AP Statistics Curriculum 2007 StudentsT
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===Example=== | ===Example=== | ||
- | Suppose a researcher wants to examine [http://gateway.nlm.nih.gov/MeetingAbstracts/102282532.html CD4 counts for HIV(+) patients] seen at his clinic. She randomly selects a sample of n = 25 HIV(+) patients and measures their CD4 levels (cells/uL). Suppose she obtains the following results and we are interested in calculating a 95% confidence interval for <math>\mu</math>: | + | Suppose a researcher wants to examine [http://gateway.nlm.nih.gov/MeetingAbstracts/102282532.html CD4 counts for HIV(+) patients] seen at his clinic. She randomly selects a sample of n = 25 HIV(+) patients and measures their CD4 levels (cells/uL). Suppose she obtains the following results and we are interested in calculating a 95% (<math>\alpha=0.025</math>) confidence interval for <math>\mu</math>: |
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|- | |- | ||
| Variable ||N || N* || Mean ||SE||Mean||StDev ||Minimum || Q1|| Median || Q3 ||Maximum | | Variable ||N || N* || Mean ||SE||Mean||StDev ||Minimum || Q1|| Median || Q3 ||Maximum | ||
+ | |- | ||
| CD4 || 25|| 0 ||321.4|| 14.8 || 73.8 ||208.0 ||261.5 || 325.0 ||394.0 || 449.0 | | CD4 || 25|| 0 ||321.4|| 14.8 || 73.8 ||208.0 ||261.5 || 325.0 ||394.0 || 449.0 | ||
|} | |} | ||
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: <math>n = 25</math> | : <math>n = 25</math> | ||
- | : <math>CI(\alpha): \overline{y} \pm t_{\alpha\over 2} {1\over \sqrt{n}} \sqrt{\sum_{i=1}^n{(x_i-\overline{x})^2\over n-1}}.</math> | + | : <math>CI(\alpha)=CI(0.025): \overline{y} \pm t_{\alpha\over 2} {1\over \sqrt{n}} \sqrt{\sum_{i=1}^n{(x_i-\overline{x})^2\over n-1}}.</math> |
: <math>321.4 \pm t_{(24, 0.025)}{73.8\over \sqrt{25}}</math> | : <math>321.4 \pm t_{(24, 0.025)}{73.8\over \sqrt{25}}</math> |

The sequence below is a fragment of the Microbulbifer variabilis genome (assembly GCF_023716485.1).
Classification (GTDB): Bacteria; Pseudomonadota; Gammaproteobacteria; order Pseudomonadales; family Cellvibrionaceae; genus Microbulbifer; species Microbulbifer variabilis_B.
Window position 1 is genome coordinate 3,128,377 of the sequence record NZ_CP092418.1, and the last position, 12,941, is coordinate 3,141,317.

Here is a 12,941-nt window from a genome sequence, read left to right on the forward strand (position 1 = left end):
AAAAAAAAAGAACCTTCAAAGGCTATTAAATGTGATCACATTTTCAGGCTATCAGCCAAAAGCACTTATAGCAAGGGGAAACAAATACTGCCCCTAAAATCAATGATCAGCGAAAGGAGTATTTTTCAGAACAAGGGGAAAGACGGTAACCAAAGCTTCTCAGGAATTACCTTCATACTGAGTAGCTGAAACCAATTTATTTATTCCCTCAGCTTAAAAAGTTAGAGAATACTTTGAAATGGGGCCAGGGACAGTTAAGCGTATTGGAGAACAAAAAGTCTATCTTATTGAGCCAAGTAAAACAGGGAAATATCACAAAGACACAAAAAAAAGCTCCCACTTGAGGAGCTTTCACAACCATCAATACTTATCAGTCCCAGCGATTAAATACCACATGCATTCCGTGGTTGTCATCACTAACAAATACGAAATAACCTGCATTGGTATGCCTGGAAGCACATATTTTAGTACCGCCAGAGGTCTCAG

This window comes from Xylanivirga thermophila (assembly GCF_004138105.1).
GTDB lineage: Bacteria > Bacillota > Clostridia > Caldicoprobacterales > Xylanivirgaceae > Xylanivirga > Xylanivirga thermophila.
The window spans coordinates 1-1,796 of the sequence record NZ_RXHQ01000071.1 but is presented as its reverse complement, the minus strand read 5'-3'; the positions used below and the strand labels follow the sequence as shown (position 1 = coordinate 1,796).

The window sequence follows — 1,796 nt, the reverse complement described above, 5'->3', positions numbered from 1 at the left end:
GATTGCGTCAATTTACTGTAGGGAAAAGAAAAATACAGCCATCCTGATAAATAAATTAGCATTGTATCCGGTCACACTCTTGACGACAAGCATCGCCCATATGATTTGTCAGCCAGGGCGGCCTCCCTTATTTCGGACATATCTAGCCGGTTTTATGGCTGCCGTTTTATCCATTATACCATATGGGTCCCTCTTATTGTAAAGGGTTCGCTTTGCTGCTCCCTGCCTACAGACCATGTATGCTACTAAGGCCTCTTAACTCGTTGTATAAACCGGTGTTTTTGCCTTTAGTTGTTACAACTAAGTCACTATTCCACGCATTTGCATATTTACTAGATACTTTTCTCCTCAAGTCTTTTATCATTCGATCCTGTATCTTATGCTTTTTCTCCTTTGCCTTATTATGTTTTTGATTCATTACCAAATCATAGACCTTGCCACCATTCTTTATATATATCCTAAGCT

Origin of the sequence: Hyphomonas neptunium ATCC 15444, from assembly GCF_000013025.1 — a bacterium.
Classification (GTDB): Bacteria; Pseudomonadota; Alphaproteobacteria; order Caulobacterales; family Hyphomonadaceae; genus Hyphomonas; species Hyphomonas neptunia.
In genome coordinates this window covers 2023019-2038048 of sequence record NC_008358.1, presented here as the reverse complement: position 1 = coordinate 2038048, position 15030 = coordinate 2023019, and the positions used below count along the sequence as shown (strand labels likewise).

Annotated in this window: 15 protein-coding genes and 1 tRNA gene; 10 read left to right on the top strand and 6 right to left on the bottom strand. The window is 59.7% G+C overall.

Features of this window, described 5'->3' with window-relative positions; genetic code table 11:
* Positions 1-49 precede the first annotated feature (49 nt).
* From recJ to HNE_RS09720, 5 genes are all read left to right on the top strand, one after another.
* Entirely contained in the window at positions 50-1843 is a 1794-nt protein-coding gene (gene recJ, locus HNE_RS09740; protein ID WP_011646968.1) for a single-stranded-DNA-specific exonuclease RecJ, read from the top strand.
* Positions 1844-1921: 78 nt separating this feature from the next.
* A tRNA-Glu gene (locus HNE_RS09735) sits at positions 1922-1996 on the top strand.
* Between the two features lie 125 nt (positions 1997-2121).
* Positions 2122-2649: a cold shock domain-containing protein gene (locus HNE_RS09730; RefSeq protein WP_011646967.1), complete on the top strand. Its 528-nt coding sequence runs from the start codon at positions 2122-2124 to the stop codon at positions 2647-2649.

Revision as of 02:43, 4 February 2008
Contents |
General Advance-Placement (AP) Statistics Curriculum - Student's T Distribution
Very frequently in practive we do now know the population variance and therefore need to estimate it using the sample-variance. This requires us to introduce the T-distribution, which is a one-parameter distribution connecting .
Student's T Distribution
The Student's t-distribution arises in the problem of estimating the mean of a normally distributed population when the sample size is small and the population variance is unknown. It is the basis of the popular Student's t-tests for the statistical significance of the difference between two sample means, and for confidence intervals for the difference between two population means.
Suppose X_{1}, ..., X_{n} are independent random variables that are Normally distributed with expected value μ and variance σ^{2}. Let
- be the sample mean, and
- be the sample variance. We already discussed the following statistic:
is normally distributed with mean 0 and variance 1, since the sample mean is normally distributed with mean μ and standard deviation .
Gosset studied a related quantity under the pseudonym Student),
which differs from Z in that the (unknown) population standard deviation is replaced by the sample standard deviation S_{n}. Technically, has a Chi-square distribution distribution. Gosset's work showed that T has a specific probability density function, which approaches Normal(0,1) as the degree of freedom (df=sample-size -1) increases.
Computing with T-distribution
- You can see the discretized T-table or
- Use the interactive SOCR T-distribution or
- Use the high precision T-distribution calculator.
Example
Suppose a researcher wants to examine CD4 counts for HIV(+) patients seen at his clinic. She randomly selects a sample of n = 25 HIV(+) patients and measures their CD4 levels (cells/uL). Suppose she obtains the following results and we are interested in calculating a 95% (α = 0.025) confidence interval for μ:
Variable | N | N* | Mean | SE | Mean | StDev | Minimum | Q1 | Median | Q3 | Maximum |
CD4 | 25 | 0 | 321.4 | 14.8 | 73.8 | 208.0 | 261.5 | 325.0 | 394.0 | 449.0 |
What do we know from the background information?
- s = 73.8
- SE = 14.8
- n = 25
- [290.85,351.95]
References
- SOCR Home page: http://www.socr.ucla.edu
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